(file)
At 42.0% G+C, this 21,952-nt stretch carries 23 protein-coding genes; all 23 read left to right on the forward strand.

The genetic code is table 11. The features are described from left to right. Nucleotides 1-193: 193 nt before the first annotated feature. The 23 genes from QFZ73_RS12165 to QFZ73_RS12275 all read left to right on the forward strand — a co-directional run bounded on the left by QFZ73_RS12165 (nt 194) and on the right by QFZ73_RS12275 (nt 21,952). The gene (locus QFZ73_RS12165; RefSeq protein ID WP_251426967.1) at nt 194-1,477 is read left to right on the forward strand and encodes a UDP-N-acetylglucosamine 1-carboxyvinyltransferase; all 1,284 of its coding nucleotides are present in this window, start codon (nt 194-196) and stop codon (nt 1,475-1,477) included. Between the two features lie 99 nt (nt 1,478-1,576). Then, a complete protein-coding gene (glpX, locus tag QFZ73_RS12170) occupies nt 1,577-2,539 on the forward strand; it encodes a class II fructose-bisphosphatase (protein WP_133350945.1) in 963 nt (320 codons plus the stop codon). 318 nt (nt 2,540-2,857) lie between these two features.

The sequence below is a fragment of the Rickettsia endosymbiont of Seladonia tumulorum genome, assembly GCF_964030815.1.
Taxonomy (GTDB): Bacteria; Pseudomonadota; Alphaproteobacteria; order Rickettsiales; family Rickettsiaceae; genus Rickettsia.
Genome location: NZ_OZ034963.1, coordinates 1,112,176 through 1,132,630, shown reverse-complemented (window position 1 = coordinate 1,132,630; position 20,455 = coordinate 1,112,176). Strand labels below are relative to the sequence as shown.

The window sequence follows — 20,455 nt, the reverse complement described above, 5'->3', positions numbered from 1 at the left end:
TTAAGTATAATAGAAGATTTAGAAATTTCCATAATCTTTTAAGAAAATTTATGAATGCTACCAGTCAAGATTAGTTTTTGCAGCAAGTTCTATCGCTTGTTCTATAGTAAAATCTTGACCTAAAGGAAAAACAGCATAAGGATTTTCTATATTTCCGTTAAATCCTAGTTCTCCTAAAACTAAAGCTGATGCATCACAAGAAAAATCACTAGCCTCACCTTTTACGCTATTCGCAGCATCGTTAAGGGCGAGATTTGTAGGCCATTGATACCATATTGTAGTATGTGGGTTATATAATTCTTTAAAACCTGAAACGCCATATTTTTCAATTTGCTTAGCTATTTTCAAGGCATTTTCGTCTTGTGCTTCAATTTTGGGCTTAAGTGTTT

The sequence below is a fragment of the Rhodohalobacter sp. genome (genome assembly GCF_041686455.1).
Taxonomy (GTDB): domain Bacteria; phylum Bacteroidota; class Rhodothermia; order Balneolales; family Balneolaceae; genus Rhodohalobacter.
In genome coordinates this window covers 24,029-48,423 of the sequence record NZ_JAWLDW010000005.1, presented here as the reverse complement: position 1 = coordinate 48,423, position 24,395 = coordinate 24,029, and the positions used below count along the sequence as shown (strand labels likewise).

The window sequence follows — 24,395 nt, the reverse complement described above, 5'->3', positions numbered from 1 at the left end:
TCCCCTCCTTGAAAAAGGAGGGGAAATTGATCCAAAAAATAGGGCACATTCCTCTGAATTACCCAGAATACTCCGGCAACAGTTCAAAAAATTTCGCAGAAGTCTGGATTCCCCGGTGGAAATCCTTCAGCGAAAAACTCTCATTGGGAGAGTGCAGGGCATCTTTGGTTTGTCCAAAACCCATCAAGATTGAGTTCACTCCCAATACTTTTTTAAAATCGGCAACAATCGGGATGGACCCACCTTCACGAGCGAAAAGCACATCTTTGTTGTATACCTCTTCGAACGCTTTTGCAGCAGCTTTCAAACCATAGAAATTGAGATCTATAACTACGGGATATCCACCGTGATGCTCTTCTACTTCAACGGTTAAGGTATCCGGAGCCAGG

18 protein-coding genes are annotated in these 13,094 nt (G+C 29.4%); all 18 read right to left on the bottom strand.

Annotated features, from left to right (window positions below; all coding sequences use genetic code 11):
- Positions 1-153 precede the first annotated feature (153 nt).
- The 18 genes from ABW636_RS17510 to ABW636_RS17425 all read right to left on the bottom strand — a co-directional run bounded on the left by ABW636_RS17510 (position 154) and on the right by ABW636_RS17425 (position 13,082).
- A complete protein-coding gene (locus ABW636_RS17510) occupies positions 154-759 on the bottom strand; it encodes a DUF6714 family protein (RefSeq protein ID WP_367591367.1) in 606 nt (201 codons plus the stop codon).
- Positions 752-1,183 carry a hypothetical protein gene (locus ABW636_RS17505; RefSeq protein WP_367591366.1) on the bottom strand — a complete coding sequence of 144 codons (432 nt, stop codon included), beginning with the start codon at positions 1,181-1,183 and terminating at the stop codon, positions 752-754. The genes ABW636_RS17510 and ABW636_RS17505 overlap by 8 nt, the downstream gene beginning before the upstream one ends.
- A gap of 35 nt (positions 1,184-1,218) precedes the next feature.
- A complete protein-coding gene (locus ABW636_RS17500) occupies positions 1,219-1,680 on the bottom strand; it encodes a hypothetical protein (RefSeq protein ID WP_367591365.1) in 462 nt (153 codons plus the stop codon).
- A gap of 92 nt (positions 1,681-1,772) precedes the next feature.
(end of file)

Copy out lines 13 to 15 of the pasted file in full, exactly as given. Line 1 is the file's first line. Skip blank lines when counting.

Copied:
18 protein-coding genes are annotated in these 13,094 nt (G+C 29.4%); all 18 read right to left on the bottom strand.

Annotated features, from left to right (window positions below; all coding sequences use genetic code 11):
- Positions 1-153 precede the first annotated feature (153 nt).